Getting the right amount of paint and primer can save you an unhelpful trip to the hardware store in the middle of a project.
That being said, unless you’re painting the whole house one color, you don’t want to overbuy.
Paint and primer can be costly, and buying too much is an extra expense that you don’t need.
Planning ahead and buying the right amount of paint and primer will save you money and frustration.
The following information will tell you how much paint and primer you will need for a 12×12 room along with some tips for using it efficiently.
How Much Paint And Primer Do I Need For A 12×12 Room?
In a room with flat 8-foot walls, you will need 2 gallons of both paint and primer to cover a 12×12 room. You may not use all 2 gallons, but it’s great to have a little bit extra just in case. Also, primer doesn’t cover as much area as paint so having 2 gallons of each will ensure you have enough for the project.
Plan ahead of time and purchase 2 gallons of paint and primer instead of 1. If you only buy 1 gallon and end up needing 1.5 or 2 gallons to finish the project, you will be forced to go back to the hardware store to buy another gallon.
This will leave you with extra paint and primer that you don’t need and is an additional expense.
How to Use Primer Efficiently
Once the walls are brushed, washed, and patched, you may be able to simply prime over your patches. This will not work if you
- are covering a saturated accent wall color with a lighter shade
- are covering a strong paint pattern or finish
- have a lot of patches and repairs to make
If you are just covering the patches, invest in a micro-foam roller that you can use to feather out the edges of the primer you put over the patch. Avoid using a brush if at all possible.
First of all, primer can be very hard on a good brush. Secondly, cheap brushes will leave brush marks and even hair in your patch.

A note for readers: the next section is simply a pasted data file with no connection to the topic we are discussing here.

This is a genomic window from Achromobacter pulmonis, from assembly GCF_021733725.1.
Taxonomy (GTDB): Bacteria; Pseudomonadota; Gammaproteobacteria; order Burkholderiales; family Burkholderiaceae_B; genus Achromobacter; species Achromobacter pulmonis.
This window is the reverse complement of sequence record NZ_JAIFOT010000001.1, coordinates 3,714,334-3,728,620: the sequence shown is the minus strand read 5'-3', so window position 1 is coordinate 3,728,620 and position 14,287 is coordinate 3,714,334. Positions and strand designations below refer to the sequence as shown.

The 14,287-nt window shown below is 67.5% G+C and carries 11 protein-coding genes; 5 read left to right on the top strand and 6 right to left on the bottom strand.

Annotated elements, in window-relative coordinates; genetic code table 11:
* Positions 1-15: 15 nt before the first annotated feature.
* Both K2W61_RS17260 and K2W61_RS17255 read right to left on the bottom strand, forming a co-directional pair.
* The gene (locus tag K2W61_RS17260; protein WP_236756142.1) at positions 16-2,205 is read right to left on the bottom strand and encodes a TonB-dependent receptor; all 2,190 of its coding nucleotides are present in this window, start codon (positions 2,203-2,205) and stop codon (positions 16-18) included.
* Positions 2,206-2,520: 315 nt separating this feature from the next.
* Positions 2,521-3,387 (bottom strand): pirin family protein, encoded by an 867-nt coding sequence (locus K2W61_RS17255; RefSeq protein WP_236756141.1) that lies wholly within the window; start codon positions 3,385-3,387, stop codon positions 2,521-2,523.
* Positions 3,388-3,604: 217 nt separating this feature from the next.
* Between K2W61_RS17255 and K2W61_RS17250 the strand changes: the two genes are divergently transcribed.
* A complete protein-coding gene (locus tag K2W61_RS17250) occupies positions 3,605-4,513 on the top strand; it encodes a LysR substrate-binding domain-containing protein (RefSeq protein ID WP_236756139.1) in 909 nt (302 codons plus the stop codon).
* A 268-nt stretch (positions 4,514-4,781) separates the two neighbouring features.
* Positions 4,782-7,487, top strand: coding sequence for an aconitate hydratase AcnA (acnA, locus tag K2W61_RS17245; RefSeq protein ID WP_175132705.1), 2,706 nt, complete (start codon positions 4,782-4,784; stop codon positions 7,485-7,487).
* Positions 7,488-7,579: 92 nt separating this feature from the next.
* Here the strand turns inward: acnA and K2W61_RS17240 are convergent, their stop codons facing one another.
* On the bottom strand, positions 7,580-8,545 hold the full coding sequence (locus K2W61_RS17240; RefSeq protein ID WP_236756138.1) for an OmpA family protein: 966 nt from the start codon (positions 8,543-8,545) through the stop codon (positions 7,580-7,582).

Should you be painting a heavily textured wall, such as palm plaster, it may be difficult to wash the walls. Do make sure you brush them fully with a clean broom to take away as much dust as possible.
In such a case, you’ll get the best results by priming the walls from floor to ceiling for a clean finish.
Be aware that some primers can be tinted to stock colors. If you’re planning a very rich or saturated color on your walls, it may be worth it to use a tinted primer.
However, if you’re just painting one accent wall, a white primer will be fine.
As a general rule, you shouldn’t have to apply two coats of primer unless you are covering a very intense shade or a large stain.
Check the recommended dry times and let your primer cure fully before you add a second coat to a stain or color that bleeds through.
Check out: How long does it take to paint a 12×12 room?
A Word About Masking
Primer is high in resins and low in pigment. Where it hits, it sticks. Cover your skin as much as possible for easier cleanup. Pay special attention to your hair; getting primer out of long hair can be especially problematic.
If you’re painting ceilings as well as walls, use a face shield to protect your mouth, nose, and eyes.
How to Use Paint Effectively
Once your walls are fully primed and the primer has completely cured, you’re ready to paint. It is critical that you not rush this process.
Check the temperature requirements for your primer and the time needed to fully cure before you start your top coat to apply your chosen color.